IN RE: MICHAEL T. BELL
ATTORNEY DISCIPLINARY PROCEEDING.
disciplinary matter arises from formal charges filed by the
Office of Disciplinary Counsel ("ODC") against
respondent, Michael T. Bell, an attorney licensed to practice
law in Louisiana.
we address the current charges, we find it helpful to review
respondent's prior disciplinary history. Respondent was
admitted to the practice of law in Louisiana in 2001. In
2013, this court accepted a petition for consent discipline
in which respondent stipulated that he had failed to
communicate with a client and failed to properly terminate a
client's representation. For this misconduct, respondent
was suspended from the practice of law for one year and one
day, with all but one year deferred. In re: Bell,
13-2491 (La. 11/22/13), 129 So.3d 521. In 2016, this court
accepted a petition for consent discipline in which
respondent stipulated that he had engaged in conduct
constituting a conflict of interest. For this misconduct,
respondent was publicly reprimanded. In re: Bell,
16-0544 (La. 4/22/16), 192 So.3d 735.
this backdrop, we now turn to a consideration of the
misconduct at issue in the instant proceeding.
September 2015, respondent was hired to represent Beverly
Bailey in a claim for injuries she sustained following a slip
and fall accident at a Walmart store. Shortly thereafter,
respondent sent Mrs. Bailey to Capitol Spine and
Rehabilitation Clinic ("the clinic") for treatment.
He also gave her an $800 loan.
the next two years, Mrs. Bailey had difficulty communicating
with respondent regarding her case. In November 2017, Mrs.
Bailey sought assistance from attorney John McKay. Mr. McKay
contacted the Walmart claims department and learned that the
case had settled in June 2016 for $16, 000. Upon receiving a
copy of the check from Walmart, Mr. McKay noted that the
check was made payable to "Beverly Baily & Leroy
Baily, indiv & as husb & wife & the Law Offices
of Michael T Bell LLC." However, Mr. and Mrs. Bailey were
not aware of the settlement, and neither of them signed the
check or received any settlement proceeds therefrom.
sent copies of the settlement check along with known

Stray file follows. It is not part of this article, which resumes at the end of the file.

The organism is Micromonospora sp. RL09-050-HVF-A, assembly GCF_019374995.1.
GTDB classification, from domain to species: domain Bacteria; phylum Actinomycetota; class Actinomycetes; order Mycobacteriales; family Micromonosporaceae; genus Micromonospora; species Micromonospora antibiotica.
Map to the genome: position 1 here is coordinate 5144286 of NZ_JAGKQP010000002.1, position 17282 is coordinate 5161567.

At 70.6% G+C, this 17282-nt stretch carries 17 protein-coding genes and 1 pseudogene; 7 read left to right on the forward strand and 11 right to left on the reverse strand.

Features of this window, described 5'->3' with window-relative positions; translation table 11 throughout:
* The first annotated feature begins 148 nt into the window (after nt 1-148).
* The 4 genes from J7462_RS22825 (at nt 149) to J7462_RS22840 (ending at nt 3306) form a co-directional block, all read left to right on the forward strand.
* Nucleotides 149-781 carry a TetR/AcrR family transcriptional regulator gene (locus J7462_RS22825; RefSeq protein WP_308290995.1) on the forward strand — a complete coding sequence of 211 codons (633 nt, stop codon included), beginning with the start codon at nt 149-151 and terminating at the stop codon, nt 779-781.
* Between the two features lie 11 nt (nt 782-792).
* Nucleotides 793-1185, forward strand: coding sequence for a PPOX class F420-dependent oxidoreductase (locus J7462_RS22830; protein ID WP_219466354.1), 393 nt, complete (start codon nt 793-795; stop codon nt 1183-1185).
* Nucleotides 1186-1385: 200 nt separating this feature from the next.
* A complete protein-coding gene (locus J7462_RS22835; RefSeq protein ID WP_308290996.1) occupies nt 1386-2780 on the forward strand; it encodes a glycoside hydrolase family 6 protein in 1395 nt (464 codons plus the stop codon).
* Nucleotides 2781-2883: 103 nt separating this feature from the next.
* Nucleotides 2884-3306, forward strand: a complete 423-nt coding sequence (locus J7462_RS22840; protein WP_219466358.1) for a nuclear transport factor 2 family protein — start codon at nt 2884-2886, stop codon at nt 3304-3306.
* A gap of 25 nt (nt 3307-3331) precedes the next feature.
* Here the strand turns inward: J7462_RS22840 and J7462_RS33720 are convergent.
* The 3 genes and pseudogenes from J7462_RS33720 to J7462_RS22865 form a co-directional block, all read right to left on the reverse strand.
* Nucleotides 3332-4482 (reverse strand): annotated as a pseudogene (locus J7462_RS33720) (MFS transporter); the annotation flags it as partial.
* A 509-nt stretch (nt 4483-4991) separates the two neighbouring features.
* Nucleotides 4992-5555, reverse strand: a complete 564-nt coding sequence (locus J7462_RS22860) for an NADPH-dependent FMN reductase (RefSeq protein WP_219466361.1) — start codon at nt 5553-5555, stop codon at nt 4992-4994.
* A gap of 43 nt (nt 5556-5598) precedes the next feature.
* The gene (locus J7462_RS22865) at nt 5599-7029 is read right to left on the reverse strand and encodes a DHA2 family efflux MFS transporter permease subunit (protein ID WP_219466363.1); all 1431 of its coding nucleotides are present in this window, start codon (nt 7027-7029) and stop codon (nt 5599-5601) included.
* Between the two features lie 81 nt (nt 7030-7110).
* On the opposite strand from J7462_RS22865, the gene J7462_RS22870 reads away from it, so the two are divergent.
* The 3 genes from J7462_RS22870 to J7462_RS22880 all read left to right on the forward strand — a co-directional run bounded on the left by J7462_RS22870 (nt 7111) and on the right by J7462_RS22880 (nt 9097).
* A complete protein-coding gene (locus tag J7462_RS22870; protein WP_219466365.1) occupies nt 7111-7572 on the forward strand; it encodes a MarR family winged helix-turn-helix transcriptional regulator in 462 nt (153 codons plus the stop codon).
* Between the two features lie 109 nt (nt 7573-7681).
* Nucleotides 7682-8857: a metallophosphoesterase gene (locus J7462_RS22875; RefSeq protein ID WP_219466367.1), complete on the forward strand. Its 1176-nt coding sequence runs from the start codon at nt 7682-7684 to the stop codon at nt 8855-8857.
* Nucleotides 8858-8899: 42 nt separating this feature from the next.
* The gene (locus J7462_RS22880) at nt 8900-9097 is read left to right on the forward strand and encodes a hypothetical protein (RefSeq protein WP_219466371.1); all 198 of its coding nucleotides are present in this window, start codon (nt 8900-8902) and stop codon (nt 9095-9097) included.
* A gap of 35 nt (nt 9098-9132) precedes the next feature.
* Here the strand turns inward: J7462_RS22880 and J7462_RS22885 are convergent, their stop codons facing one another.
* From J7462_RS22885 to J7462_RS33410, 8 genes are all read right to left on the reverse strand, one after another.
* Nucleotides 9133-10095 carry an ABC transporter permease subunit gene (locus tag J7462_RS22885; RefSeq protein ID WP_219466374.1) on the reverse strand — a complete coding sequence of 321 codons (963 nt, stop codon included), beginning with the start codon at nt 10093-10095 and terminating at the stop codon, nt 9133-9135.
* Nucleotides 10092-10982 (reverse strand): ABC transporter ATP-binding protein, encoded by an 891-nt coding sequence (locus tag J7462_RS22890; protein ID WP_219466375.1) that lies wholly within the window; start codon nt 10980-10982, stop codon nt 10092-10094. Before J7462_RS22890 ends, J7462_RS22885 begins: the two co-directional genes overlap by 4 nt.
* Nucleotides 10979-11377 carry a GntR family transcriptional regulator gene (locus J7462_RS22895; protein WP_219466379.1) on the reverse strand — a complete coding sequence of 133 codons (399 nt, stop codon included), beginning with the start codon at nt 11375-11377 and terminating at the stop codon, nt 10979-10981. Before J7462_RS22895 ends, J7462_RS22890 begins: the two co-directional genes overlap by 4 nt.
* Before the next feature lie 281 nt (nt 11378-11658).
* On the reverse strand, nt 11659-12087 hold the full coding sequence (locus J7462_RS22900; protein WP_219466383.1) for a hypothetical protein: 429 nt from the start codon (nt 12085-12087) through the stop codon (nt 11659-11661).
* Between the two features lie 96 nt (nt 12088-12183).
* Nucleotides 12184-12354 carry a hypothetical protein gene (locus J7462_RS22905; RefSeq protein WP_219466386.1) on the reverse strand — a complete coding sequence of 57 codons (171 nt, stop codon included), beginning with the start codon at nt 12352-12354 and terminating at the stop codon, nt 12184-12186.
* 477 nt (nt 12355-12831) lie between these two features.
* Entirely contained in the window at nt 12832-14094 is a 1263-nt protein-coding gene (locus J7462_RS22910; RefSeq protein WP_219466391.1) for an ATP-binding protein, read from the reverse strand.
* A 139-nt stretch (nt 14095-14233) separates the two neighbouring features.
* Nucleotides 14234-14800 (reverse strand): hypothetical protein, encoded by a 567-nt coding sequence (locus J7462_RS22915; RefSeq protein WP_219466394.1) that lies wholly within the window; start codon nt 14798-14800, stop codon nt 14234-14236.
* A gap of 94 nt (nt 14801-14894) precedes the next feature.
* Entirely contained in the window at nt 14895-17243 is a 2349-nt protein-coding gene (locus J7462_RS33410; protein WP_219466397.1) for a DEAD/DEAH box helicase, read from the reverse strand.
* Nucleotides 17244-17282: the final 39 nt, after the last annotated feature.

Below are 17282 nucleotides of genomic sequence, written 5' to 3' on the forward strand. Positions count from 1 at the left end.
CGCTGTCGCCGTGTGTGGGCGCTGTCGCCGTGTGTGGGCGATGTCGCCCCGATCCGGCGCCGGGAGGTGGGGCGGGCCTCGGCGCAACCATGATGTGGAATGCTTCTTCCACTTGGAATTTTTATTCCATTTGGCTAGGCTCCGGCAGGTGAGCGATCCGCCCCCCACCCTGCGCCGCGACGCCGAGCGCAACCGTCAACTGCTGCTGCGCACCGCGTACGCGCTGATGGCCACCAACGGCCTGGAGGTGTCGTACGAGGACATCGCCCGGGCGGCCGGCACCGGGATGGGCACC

signatures of Mrs. Bailey, Leon Bailey (her husband), and
Michael Bell to a board certified document examiner, Mary Ann
Sherry. Ms. Sherry determined that the signatures on the back
of the check did not belong to Beverly Bailey or Leon Bailey.
Walmart claims record revealed that respondent failed to
exercise due diligence in the handling of Mrs. Bailey's
claim. Although Mrs. Bailey was transported by ambulance to a
hospital following her accident, respondent failed to obtain
any medical information from the hospital and submit it to
December 2017, Mrs. Bailey filed a complaint against
respondent with the ODC. In January and February 2018, the
ODC sent three notices of the complaint to respondent.
Respondent failed to respond to the complaint, necessitating
the issuance of a subpoena to obtain his sworn statement.
April 2018, respondent submitted a response to the complaint,
alleging that Mrs. Bailey was due no money from the
settlement because he had loaned her $4, 500, of which $3,
700 was in cash. However, in writing and under oath, Mrs.
Bailey stated that respondent loaned her only $800 and did
not give her any cash. In May 2018, the ODC sent two letters
to respondent requesting additional information in response
to the complaint as well as a copy of Mrs. Bailey's file.
When he failed to comply with either request, the ODC issued
a second subpoena to respondent.
24, 2018, respondent appeared at the ODC's offices for a
sworn statement. Therein, respondent admitted that he had
acquired all the necessary medical release forms from Mrs.
Bailey but failed to request her medical records and bills
from the hospital and ambulance service. As a result, ...